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|Assembly||Jefferson Avenue Assembly, Detroit, Michigan (U.S.)|
|Body and chassis|
|Body style||4-door sedan|
|Layout||Transverse front-engine, front-wheel drive|
|Related||Chrysler New Yorker|
|Engine||2.2 L K I4|
2.2 L Turbo I I4
2.5 L K I4
2.6 L Mitsubishi G54B I4
|Transmission||5-speed A520 manual|
5-speed A525 manual
3-speed A413 automatic
3-speed A470 automatic
|Wheelbase||103.3 in (2,624 mm)|
|Length||185.2 in (4,704 mm)|
|Width||68.0 in (1,727 mm)|
|Height||53.1 in (1,349 mm)|
|Curb weight||2,598 lb (1,178 kg)|
The Plymouth Caravelle is a mid-size sedan that was introduced by Plymouth as a 1983 Canadian model. The Caravelle came to the United States in 1985 to replace the Chrysler E-Class. It was essentially identical to the concurrent Dodge 600. It was replaced by the Plymouth Acclaim in 1989. The Caravelle was Plymouth's first front wheel drive mid-size sedan.
The name of the vehicle was inspired by the word Caravel, a 15th-century sailing ship used by the Portuguese; the ship was noted for its speed and agility.
For 1985, the Chrysler brand dropped its unsuccessful entry-level variant of the E platform, the Chrysler E-Class (the idea of a more mainstream Chrysler was not well received by consumers). Even though the Dodge 600 was mainstream, Dodges were not generally sold with Chryslers, so rather than only having the upscale New Yorker on Chrysler-Plymouth dealer lots, the former E-class was given a new grille and rebranded as a Plymouth and thus the U.S. Caravelle was created. This model was slotted between the compact Reliant K and the large rear-wheel drive Gran Fury.
For its first year the Caravelle came in one trim level with a number of standard features, the Caravelle SE. These standard features including: AM/FM stereo, power windows, power locks, power adjustable mirrors, deck lid release, cruise control, air conditioning, and a 50/50 split front bench seat, with dual recliners. For 1986, the Caravelle was given a facelift, which rounded many of the sharp angles, giving it a more aerodynamic appearance. Also from 1986 onward, a base model was offered, without some of the standard features of the "SE". The Caravelle continued in the U.S. until 1988, when it was replaced by the new A body Acclaim for 1989. Unlike the identical Canadian Caravelle, a 2-door coupe model was never offered in the U.S.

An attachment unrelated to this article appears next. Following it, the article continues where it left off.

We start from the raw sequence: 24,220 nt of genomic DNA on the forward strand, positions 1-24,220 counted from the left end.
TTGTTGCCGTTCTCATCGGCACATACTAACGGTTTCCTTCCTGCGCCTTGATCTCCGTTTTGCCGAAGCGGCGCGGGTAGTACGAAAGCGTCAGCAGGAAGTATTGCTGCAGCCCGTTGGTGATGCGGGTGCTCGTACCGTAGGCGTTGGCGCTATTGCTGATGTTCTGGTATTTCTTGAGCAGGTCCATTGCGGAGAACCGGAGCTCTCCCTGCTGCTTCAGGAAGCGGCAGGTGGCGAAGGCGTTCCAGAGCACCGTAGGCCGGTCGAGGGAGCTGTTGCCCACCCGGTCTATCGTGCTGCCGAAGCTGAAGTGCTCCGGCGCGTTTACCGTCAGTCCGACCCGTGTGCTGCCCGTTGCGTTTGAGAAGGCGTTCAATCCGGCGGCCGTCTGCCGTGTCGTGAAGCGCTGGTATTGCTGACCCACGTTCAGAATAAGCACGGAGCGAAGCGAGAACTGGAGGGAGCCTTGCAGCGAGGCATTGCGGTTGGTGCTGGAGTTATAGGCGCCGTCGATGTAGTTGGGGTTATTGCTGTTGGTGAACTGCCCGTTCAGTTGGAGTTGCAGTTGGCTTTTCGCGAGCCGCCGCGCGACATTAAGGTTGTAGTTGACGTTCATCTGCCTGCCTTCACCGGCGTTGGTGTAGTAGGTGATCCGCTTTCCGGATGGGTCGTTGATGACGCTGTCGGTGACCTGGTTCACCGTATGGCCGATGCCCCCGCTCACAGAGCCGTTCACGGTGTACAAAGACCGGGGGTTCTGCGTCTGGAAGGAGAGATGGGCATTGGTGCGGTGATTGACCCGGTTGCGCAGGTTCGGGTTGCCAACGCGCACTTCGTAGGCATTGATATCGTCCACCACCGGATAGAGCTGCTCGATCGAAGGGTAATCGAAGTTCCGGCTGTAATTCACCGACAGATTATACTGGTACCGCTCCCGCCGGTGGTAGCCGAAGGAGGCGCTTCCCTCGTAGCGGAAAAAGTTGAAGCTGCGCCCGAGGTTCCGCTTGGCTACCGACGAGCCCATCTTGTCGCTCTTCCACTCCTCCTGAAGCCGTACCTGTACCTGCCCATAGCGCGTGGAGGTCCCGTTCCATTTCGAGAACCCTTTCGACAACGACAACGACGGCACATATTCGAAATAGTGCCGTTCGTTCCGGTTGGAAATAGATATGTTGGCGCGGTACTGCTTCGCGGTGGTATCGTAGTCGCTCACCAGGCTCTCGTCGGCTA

- 2.2L I4 - 96 hp (72 kW) and 119 ft⋅lbf (161 N⋅m) of torque - 1985-1988
- 2.2L I4 Turbo - 146 hp (109 kW) and 168 ft⋅lbf (228 N⋅m) of torque - 1985-1988
- 2.5L I4 - 100 hp (75 kW) and 136 ft⋅lbf (184 N⋅m) of torque - 1986-1988
- 2.6L I4 - 1986 (replaced by Chrysler's 2.5 L engine)
Trim levels for U.S. version, 1985-1988
- SE - 1985-1988
- base - 1986-1988
Production figures for U.S. version:
Figures obtained from Encyclopedia of American Cars
In Canada, the Caravelle first appeared for the 1978 model year as a version of the Dodge Diplomat for Canadian Chrysler-Plymouth dealers. As all Chrysler Canada dealers sold Chryslers, only the top of the line LeBaron was sold in Canada, and the Diplomat and Caravelle did not offer the top line models. The top of the range Caravalle was approximately $670 cheaper than the LeBaron.. Between 1978 and mid-1981, all Caravelles were built at the Chrysler plant in St Louis. In 1983, Chrysler Canada added the E-body version of the Dodge 600, also offering it as a Plymouth Caravelle. The rear wheel drive Caravelle then became the Caravelle Salon, rather than taking the American "Gran Fury" name. Also in 1983, Chrysler Canada added a Caravelle version of the Dodge 400 2-door coupe. Thus the Caravelle came in three sizes based on three platforms - K, E, and M.
The coupe was dropped after 1986 while sedan production came to an end in 1988. Like the U.S. version, the Canadian Caravelle was replaced by the Plymouth Acclaim for 1989. The Caravelle Salon, which was the original rear wheel drive version, survived until 1989.
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